T-Mobile’s Chief Marketing Officer says subsidized phones and two-year contracts hurt competition, hardware value


T-Mobile has always been one of my favorite carriers, from their status as the first carrier with an Android device to their relatively hacker and carrier-switcher (think back to early iPhones on T-Mobile) friendly policies and plans. Recently, a T-Mobile executive provided me with even more reason to like the underdog carrier. The executive in question is Cole Brodman, Chief Marketing Officer at the company, and he voiced his observations that subsidized devices and contracts actually hurt the cell phone industry and consumers.

Primarily, he was concerned with the use of deep subsidies to make smartphones appear cheaper, as he expressed in the following quote.

“[Subsidization} actually distorts what devices actually cost and it causes OEMs, carriers — everybody to compete on different playing fields, and I think it is really difficult, especially from a consumer perspective, because it causes consumers to devalue completely the hardware they are using…. It is amazing hardware, but it has become kind of throw away.”

As far as I can tell, he is right on with his accusation. First of all, subsidization of hardware drives contract prices up, which over time is worse for the consumer. Not only that, although it reduces the sticker price of a phone when you buy it, it actually artificially inflates the price of unsubsidized hardware. Think of it this way. The big carriers need to sell you on a two-year contract so that they can have a steady stream of income. It is unlikely that you would sign your contract with no incentive, so they point to a $600 phone and tell you they can give it to you for $200 if you just sign the contract. Most customers will go ahead and pick the low up front price for the device, even if it ends up costing them more in the end.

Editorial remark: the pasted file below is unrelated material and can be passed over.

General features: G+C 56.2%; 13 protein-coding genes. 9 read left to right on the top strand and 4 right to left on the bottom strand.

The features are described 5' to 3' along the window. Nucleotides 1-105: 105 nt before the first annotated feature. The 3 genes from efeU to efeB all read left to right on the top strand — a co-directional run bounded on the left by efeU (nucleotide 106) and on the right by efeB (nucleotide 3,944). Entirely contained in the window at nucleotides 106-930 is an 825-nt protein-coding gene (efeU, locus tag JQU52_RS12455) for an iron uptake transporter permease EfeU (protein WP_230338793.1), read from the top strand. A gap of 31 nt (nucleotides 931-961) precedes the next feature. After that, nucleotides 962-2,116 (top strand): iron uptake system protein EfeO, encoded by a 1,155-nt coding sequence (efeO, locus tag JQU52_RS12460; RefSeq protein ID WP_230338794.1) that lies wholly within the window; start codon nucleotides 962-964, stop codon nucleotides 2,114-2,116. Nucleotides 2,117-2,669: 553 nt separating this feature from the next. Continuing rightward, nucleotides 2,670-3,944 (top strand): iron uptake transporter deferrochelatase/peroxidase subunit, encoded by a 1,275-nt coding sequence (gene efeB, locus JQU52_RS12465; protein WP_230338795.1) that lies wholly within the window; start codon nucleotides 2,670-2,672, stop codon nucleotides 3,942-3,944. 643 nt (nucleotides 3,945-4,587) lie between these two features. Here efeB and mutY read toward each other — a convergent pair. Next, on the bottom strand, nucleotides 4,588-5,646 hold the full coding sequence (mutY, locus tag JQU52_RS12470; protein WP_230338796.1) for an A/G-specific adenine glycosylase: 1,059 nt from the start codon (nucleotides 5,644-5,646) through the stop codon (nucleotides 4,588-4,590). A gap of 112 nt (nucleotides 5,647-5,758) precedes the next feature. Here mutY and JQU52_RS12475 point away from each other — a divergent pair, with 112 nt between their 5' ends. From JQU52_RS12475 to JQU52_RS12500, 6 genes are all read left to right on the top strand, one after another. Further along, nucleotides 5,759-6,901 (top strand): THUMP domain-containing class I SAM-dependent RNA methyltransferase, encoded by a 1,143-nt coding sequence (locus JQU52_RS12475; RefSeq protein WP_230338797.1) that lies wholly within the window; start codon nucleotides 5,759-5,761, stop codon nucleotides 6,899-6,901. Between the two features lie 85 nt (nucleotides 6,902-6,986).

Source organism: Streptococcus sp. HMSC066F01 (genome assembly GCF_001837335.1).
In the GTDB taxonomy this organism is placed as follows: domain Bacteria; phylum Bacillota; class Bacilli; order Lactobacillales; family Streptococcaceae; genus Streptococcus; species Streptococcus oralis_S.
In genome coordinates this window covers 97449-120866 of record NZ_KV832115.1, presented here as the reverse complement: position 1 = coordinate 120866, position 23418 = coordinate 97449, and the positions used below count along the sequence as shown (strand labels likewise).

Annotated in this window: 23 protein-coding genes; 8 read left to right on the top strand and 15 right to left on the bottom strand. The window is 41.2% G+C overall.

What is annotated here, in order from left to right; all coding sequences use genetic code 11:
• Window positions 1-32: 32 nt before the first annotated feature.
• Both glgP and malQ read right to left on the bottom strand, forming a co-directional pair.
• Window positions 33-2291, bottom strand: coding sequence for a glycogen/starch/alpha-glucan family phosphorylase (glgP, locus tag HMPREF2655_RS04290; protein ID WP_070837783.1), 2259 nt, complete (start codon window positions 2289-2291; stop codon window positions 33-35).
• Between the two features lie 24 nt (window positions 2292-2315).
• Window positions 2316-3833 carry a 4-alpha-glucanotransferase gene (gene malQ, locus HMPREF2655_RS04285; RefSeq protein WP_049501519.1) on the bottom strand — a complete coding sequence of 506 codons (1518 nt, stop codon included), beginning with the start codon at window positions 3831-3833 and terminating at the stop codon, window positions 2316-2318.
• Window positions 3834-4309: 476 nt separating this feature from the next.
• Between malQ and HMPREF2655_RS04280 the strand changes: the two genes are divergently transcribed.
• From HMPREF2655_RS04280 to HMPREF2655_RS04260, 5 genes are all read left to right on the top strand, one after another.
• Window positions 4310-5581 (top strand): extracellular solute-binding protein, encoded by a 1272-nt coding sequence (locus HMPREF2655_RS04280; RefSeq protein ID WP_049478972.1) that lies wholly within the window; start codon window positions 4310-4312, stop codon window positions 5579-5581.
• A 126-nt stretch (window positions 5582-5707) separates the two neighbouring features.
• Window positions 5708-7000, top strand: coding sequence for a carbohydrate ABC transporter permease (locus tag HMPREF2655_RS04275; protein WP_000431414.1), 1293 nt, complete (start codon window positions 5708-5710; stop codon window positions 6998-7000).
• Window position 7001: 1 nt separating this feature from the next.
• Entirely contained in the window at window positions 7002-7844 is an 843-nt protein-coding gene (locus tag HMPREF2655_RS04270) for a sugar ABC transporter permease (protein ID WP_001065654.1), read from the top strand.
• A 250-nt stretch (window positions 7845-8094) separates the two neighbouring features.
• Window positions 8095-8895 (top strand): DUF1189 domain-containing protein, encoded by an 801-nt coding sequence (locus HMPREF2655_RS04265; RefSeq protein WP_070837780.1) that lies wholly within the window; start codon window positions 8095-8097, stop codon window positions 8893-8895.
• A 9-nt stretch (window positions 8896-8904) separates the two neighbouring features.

That's not even the real issue, however. As you can imagine, in order to keep people signing contracts, unsubsidized prices for hardware have to remain very high. Certainly, they do keep getting better at an amazing pace, but despite all this innovation the base price for current hardware never really goes down. In fact, with Verizon's $300 on contract devices it has begun to go up. The only devices that usually see drops are those that are either aimed at a budget market, or have fallen out of favor in the consumers. 

So, what keeps smartphones from following Morre's law, which basically states that the number of transistors (power) of computer hardware will roughly double every two years while the price continues to go down? It seems as if a part of it could be carriers pushing to keep unsubsidized prices suitably high as to compel consumers to sign the contracts. Also, it gives hardware manufacturers little incentive to bring the manufacturing cost of devices down. If both a $500 and $600 device will be subsidized to $200 by the carrier, there is little competitive advantage to making a cheaper product.